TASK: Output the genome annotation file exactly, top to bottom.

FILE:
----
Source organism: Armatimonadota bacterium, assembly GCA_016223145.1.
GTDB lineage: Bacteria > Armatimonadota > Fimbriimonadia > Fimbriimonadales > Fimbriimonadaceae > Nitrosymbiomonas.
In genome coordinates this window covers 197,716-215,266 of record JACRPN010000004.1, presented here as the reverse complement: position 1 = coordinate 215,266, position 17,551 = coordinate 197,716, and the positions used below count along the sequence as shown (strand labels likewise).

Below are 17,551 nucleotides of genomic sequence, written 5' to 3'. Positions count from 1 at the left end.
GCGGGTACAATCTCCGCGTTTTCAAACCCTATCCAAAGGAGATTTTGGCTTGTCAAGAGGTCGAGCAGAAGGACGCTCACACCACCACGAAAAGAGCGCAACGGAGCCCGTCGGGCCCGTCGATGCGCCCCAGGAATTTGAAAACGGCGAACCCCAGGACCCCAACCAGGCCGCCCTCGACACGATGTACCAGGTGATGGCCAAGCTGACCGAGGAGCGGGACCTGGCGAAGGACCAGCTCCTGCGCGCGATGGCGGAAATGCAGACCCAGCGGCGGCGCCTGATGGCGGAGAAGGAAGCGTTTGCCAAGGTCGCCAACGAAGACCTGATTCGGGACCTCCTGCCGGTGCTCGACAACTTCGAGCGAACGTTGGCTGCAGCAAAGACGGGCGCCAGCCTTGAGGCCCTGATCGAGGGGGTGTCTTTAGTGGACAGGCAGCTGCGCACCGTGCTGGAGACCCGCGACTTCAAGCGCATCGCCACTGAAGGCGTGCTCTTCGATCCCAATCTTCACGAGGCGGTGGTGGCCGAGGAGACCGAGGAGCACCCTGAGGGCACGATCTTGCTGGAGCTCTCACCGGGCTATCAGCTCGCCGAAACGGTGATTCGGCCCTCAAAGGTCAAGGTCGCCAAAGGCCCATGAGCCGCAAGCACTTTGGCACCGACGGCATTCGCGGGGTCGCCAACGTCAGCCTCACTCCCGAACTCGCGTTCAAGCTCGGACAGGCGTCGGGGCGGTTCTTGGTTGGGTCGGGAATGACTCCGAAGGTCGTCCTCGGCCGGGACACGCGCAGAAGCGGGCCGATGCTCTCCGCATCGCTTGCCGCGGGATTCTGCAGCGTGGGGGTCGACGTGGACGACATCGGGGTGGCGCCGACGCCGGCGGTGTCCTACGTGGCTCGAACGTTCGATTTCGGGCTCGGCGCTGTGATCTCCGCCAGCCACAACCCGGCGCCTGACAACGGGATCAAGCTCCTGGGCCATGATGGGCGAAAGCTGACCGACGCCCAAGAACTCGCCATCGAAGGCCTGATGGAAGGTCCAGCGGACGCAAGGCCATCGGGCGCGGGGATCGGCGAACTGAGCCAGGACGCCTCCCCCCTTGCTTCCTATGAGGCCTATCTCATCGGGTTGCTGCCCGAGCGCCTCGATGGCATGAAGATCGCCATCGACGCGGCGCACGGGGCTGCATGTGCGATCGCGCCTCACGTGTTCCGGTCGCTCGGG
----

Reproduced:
Source organism: Armatimonadota bacterium, assembly GCA_016223145.1.
GTDB lineage: Bacteria > Armatimonadota > Fimbriimonadia > Fimbriimonadales > Fimbriimonadaceae > Nitrosymbiomonas.
In genome coordinates this window covers 197,716-215,266 of record JACRPN010000004.1, presented here as the reverse complement: position 1 = coordinate 215,266, position 17,551 = coordinate 197,716, and the positions used below count along the sequence as shown (strand labels likewise).

Below are 17,551 nucleotides of genomic sequence, written 5' to 3'. Positions count from 1 at the left end.
GCGGGTACAATCTCCGCGTTTTCAAACCCTATCCAAAGGAGATTTTGGCTTGTCAAGAGGTCGAGCAGAAGGACGCTCACACCACCACGAAAAGAGCGCAACGGAGCCCGTCGGGCCCGTCGATGCGCCCCAGGAATTTGAAAACGGCGAACCCCAGGACCCCAACCAGGCCGCCCTCGACACGATGTACCAGGTGATGGCCAAGCTGACCGAGGAGCGGGACCTGGCGAAGGACCAGCTCCTGCGCGCGATGGCGGAAATGCAGACCCAGCGGCGGCGCCTGATGGCGGAGAAGGAAGCGTTTGCCAAGGTCGCCAACGAAGACCTGATTCGGGACCTCCTGCCGGTGCTCGACAACTTCGAGCGAACGTTGGCTGCAGCAAAGACGGGCGCCAGCCTTGAGGCCCTGATCGAGGGGGTGTCTTTAGTGGACAGGCAGCTGCGCACCGTGCTGGAGACCCGCGACTTCAAGCGCATCGCCACTGAAGGCGTGCTCTTCGATCCCAATCTTCACGAGGCGGTGGTGGCCGAGGAGACCGAGGAGCACCCTGAGGGCACGATCTTGCTGGAGCTCTCACCGGGCTATCAGCTCGCCGAAACGGTGATTCGGCCCTCAAAGGTCAAGGTCGCCAAAGGCCCATGAGCCGCAAGCACTTTGGCACCGACGGCATTCGCGGGGTCGCCAACGTCAGCCTCACTCCCGAACTCGCGTTCAAGCTCGGACAGGCGTCGGGGCGGTTCTTGGTTGGGTCGGGAATGACTCCGAAGGTCGTCCTCGGCCGGGACACGCGCAGAAGCGGGCCGATGCTCTCCGCATCGCTTGCCGCGGGATTCTGCAGCGTGGGGGTCGACGTGGACGACATCGGGGTGGCGCCGACGCCGGCGGTGTCCTACGTGGCTCGAACGTTCGATTTCGGGCTCGGCGCTGTGATCTCCGCCAGCCACAACCCGGCGCCTGACAACGGGATCAAGCTCCTGGGCCATGATGGGCGAAAGCTGACCGACGCCCAAGAACTCGCCATCGAAGGCCTGATGGAAGGTCCAGCGGACGCAAGGCCATCGGGCGCGGGGATCGGCGAACTGAGCCAGGACGCCTCCCCCCTTGCTTCCTATGAGGCCTATCTCATCGGGTTGCTGCCCGAGCGCCTCGATGGCATGAAGATCGCCATCGACGCGGCGCACGGGGCTGCATGTGCGATCGCGCCTCACGTGTTCCGGTCGCTCGGG